I chose a seat by the window and while choosing, I realized I do know by now which side of the plane you have to sit at to see Denmark. We fly over the breath-taking landscape, the archipelago to our feet stands as the symbol for my happy summer memories and as we finally pass Globen, my hearts jumps. I don’t understand, I don’t even like Globen particularly much. We go past this city that suddenly seems so small because it is familiar and because it IS small compared to Hamburg, we keep flying north and after some minutes I start to wonder anxiously if this flight is going to Stockholm or maybe Sundsvall (does Sundsvall have an airport?) We circle over the endless woods and I feel my belief confirmed that there are no such views in Germany (not to say there are not other nice views), and finally, we go down and land on Swedish soil.
I feel like I have been on a short exchange in Germany because my eyes clearly remember every sign and shop they see but my brain is a bit amused to be confronted with color schemes, fonts and brands it has not seen for weeks. Pressbyrån, Swedavia, 7-Eleven, SL. It takes only a few minutes till I am accustomed again to what I see.
I also see beauty. Not only the well-groomed population, I am prepared for that, but the typical Swedish (Scandinavian?) details that are merely there to make things nice. The tiles in the public bathroom that are white with almost invisible little flowers. The huge plastic flower installation by the concrete bus stop. I don’t see that in Germany. It is something you don’t need. If you don’t believe in needing beauty, that is.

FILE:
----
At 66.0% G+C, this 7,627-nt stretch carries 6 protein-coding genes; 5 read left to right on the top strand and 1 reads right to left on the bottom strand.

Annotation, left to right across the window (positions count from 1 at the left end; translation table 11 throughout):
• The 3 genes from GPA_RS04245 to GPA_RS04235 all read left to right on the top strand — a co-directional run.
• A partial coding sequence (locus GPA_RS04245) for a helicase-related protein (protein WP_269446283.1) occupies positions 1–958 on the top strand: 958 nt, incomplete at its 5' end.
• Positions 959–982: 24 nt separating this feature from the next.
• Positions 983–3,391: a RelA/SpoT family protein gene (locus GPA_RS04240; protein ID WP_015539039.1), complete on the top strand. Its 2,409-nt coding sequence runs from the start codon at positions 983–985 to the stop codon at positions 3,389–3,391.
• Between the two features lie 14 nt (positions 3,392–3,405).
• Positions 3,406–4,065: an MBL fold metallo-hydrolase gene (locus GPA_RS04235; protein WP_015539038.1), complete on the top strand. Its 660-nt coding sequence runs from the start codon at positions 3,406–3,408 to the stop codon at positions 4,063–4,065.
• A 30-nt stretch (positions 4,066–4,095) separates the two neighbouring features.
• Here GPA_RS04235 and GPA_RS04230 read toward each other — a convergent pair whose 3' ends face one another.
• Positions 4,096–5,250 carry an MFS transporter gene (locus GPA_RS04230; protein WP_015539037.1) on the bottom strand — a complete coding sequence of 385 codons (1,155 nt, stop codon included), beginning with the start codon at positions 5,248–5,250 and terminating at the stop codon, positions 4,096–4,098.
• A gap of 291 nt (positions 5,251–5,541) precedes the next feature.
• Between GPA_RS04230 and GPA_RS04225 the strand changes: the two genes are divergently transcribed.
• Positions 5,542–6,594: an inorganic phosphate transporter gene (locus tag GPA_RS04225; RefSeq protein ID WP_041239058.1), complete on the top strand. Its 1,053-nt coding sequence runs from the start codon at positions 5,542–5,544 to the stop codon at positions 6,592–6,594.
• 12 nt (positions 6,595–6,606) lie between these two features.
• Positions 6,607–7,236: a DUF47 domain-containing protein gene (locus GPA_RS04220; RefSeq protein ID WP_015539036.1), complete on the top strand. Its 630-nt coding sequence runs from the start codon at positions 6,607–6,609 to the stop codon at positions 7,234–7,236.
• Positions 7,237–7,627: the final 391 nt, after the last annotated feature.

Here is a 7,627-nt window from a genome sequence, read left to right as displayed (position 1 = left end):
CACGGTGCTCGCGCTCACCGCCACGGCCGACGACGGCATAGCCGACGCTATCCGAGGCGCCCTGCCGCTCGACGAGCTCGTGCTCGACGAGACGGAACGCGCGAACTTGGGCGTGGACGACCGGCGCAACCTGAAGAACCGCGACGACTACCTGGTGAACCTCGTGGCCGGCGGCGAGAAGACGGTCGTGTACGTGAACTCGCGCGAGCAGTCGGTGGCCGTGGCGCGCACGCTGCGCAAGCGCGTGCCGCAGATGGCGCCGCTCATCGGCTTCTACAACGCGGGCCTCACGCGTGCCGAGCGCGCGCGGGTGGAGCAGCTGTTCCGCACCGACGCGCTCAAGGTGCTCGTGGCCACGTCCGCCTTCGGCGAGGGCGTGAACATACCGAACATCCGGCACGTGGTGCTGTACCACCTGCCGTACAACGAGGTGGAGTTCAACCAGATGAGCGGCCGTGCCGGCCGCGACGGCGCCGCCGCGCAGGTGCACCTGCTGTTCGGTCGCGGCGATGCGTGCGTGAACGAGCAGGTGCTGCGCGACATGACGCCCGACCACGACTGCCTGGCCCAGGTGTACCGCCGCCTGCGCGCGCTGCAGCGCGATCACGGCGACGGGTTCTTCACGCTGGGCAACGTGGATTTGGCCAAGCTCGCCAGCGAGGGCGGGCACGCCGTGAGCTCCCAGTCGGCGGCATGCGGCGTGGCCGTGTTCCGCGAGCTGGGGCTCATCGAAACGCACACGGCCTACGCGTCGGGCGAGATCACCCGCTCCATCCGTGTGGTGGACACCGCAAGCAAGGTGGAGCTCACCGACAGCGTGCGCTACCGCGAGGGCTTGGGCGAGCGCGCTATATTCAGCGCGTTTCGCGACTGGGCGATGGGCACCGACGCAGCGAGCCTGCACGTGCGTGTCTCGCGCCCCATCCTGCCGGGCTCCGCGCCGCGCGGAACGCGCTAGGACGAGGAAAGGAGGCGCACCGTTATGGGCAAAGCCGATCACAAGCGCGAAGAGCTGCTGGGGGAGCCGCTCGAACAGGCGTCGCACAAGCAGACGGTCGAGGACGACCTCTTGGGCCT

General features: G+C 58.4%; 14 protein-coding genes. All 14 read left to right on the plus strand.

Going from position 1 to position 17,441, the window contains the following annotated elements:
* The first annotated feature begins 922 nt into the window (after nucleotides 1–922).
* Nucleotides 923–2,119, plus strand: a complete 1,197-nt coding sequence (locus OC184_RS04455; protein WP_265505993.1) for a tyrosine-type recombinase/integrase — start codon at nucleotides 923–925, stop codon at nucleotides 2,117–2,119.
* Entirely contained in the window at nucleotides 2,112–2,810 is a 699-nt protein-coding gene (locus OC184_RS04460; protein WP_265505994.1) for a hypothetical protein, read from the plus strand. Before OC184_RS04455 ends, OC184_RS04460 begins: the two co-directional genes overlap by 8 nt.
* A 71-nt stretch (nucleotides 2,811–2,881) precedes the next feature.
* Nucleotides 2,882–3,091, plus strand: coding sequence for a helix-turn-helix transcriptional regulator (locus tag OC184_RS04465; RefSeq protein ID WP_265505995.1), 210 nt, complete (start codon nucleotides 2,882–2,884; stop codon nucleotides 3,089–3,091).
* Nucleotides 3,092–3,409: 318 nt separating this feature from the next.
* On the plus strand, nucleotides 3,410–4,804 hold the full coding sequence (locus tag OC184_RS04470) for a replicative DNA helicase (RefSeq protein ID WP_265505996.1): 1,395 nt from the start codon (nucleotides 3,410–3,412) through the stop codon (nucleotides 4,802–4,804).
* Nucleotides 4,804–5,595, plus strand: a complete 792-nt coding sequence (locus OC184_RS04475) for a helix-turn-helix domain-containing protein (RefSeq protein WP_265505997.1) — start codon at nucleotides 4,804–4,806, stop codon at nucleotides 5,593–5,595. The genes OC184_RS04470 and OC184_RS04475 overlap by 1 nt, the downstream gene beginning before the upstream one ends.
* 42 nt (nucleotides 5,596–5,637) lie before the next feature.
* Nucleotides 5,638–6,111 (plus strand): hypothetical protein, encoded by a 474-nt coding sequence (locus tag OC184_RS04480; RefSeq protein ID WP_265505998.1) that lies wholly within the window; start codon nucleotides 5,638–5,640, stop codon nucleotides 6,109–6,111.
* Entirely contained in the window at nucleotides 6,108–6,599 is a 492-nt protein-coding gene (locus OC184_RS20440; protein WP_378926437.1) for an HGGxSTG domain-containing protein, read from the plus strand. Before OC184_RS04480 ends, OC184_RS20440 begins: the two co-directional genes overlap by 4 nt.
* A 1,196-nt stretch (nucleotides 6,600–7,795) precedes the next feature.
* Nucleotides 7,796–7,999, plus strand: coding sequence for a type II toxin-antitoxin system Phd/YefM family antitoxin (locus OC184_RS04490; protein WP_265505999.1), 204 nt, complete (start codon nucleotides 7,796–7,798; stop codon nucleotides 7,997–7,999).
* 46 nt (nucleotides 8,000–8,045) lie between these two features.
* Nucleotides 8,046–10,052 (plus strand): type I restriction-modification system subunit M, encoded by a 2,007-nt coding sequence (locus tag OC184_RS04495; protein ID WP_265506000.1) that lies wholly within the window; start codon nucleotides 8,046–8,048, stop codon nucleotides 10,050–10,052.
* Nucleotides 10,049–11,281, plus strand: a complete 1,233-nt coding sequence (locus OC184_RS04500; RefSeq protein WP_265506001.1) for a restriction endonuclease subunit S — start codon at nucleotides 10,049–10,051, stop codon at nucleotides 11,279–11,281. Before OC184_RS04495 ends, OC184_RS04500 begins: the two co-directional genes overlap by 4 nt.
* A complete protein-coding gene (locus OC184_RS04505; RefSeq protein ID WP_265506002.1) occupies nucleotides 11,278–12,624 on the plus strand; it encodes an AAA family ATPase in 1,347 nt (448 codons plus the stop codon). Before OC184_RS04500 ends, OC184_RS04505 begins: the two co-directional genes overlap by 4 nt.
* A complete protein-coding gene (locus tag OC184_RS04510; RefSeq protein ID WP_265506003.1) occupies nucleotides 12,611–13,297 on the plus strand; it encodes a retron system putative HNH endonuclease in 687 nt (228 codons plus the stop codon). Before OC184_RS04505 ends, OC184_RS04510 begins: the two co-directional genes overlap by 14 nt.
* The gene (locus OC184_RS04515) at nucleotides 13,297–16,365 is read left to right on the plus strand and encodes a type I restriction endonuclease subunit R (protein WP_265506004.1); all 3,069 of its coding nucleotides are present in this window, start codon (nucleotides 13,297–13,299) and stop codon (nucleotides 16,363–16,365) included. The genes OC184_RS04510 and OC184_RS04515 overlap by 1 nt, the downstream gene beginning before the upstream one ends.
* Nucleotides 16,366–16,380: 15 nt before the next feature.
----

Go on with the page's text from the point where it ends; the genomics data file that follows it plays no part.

Another sure sign of being back: I end up next to two Germans that act so embarrassingly that I choose to not reveal my nationality. (This would not have been possible with Jack-Wolfskin-attire!) They talk to a German-speaking Russian lady that visits her boyfriend and the poor woman has to sit next to them all the way on the commuter train. The German man lectures her about her job, there is not a single break in his talking, he says the boyfriend should learn German because, well because the German guy does not like to speak any other language. In Germany, we have a word for my feeling: sich fremdschämen. To be embarrassed for someone else. I rarely fremdschäm myself in Germany, I have never fremdschämed myself more than in Sweden, this is how I know I am back. The boyfriend looks away and rolls his eyes as the German guy starts talking about how SL is soooo expensive. I leave them to themselves, I am going home to Marita who is the type of co-German I love.
My phone shows Comviq as my provider again and of course, as usual, it doesn’t work at first try. It’s apparently Friday it’s löning, and the young people dress like they always do and they get off at the stop they always get off at. I pass by all these places and everything recalls a memory. Here we went to this worthless restaurant. There’s the migration office where they took me into their folkhem. This is where Martina lives! Here we got off on All Saint’s Day.
Nothing’s changed. Neither has my inexplicable love for you, Stockholm.